- Check your tech. Internet connection, microphone, webcam—are they all working? If not, make sure you troubleshoot ahead of time.
- Create a professional setting. Your background—real or virtual—should be as professional as possible.
- Test the platform in advance. Make sure that wherever you’re meeting (Zoom, Teams, etc.) you have everything downloaded or updated, and you'll be able to get into the virtual interview without a hitch. Do a practice run with a friend if you’re anxious.
- Strip out distractions where you can. Kids, dogs, landscapers, snowblowers—they're all noisemakers of the highest order! Be aware, and do your best to minimize.
- Acknowledge distractions you can’t control. In a tiny apartment or homeschooling kids solo? Don't stress! Just call this out as the meeting begins so no one is caught off guard. Any interviewer with a shred of humanity will offer you some grace.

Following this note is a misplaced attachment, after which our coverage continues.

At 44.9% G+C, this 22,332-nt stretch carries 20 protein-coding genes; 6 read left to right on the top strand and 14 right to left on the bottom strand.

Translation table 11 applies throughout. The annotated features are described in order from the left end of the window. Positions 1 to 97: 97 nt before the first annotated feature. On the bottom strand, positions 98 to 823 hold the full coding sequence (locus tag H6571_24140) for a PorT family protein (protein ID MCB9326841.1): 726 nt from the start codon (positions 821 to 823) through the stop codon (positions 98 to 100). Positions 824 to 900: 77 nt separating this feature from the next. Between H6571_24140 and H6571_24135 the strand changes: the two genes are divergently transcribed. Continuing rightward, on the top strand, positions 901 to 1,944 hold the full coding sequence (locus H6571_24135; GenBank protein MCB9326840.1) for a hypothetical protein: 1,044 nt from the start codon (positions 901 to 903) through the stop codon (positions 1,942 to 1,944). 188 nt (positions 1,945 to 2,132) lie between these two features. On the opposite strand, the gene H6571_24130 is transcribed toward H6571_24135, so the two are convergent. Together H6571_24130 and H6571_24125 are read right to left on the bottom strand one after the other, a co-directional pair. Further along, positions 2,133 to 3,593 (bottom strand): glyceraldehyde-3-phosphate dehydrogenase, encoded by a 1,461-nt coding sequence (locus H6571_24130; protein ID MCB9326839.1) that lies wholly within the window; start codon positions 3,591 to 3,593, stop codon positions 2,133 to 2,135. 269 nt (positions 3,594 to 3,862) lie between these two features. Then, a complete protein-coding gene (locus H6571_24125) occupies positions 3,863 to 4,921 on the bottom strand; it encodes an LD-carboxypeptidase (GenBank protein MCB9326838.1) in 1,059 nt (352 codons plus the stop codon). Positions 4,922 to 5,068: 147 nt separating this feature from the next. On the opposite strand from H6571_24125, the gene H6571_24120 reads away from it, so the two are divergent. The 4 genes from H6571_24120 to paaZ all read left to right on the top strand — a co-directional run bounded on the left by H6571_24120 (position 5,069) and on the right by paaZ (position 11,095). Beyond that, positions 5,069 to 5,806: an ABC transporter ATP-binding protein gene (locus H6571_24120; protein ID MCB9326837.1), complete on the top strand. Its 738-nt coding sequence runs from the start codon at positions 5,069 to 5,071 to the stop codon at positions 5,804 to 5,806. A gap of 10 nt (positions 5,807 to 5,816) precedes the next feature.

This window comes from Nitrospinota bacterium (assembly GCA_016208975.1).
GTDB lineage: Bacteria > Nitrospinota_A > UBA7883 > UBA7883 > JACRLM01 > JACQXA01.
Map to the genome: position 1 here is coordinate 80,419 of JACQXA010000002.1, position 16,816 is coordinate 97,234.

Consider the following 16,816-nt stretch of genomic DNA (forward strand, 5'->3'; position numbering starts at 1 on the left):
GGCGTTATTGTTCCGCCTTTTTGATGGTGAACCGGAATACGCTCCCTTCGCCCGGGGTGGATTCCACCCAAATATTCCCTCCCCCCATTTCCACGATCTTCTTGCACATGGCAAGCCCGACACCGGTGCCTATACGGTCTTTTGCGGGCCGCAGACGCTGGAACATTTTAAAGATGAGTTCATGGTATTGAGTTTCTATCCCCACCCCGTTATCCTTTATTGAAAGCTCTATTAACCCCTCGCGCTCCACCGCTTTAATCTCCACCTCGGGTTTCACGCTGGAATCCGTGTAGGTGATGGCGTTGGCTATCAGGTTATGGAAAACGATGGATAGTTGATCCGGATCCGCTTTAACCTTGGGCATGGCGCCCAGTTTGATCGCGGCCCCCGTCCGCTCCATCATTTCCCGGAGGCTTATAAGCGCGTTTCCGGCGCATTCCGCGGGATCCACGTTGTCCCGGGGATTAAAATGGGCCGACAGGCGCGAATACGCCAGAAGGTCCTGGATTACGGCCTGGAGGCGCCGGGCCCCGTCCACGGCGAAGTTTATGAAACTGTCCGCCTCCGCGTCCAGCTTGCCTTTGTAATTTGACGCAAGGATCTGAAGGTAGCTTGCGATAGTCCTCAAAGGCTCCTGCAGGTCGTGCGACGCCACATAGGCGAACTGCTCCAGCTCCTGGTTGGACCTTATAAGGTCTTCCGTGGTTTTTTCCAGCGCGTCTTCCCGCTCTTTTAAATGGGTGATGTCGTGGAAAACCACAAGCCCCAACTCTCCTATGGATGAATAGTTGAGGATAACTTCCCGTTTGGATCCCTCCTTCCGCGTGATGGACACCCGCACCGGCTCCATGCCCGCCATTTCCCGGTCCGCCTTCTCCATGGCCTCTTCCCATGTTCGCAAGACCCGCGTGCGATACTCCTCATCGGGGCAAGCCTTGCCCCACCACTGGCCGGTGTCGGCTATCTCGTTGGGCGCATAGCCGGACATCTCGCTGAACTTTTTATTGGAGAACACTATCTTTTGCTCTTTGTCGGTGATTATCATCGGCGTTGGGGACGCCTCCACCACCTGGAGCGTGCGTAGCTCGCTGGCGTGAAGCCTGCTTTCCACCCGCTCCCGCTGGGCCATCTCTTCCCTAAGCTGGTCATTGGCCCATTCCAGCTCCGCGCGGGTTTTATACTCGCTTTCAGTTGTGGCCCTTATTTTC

If the interviewer isn't willing to cut you some slack, pay attention to that vibe! I mean, is a workplace that can't roll with real-world challenges graciously really where you want to be?
3. Account for the floating head syndrome
Videoconferencing is the best we’ve got, but it’s not perfect. There is so much about in-person interaction that we didn’t appreciate until we lost it! We’re now trading in floating heads. We’ve lost our access to body language which helped us read the room or sense how we were being received by our conversation partner.
In the absence of body language, you’ve got only your voice, so check in with the interviewer.
In a pre-pandemic world, the savvy among us might read subtle cues from the interviewer indicating we’ve gone off-topic, or we’re going into too much detail. But in the absence of body language, you’ve got only your voice.
So check in—not constantly, but periodically. Ask the interviewer “Am I answering the question you asked?” or “How’s this level of detail? I can provide more or less if that would be helpful.”
The interviewer will appreciate your checking in. It demonstrates an emotional intelligence many of your competitors may not show.
4. Keep that energy soaring
We all know Zoom-fatigue
is real. Energy tends to be lower on video, so find ways to express enthusiasm that the interviewer can’t help but experience.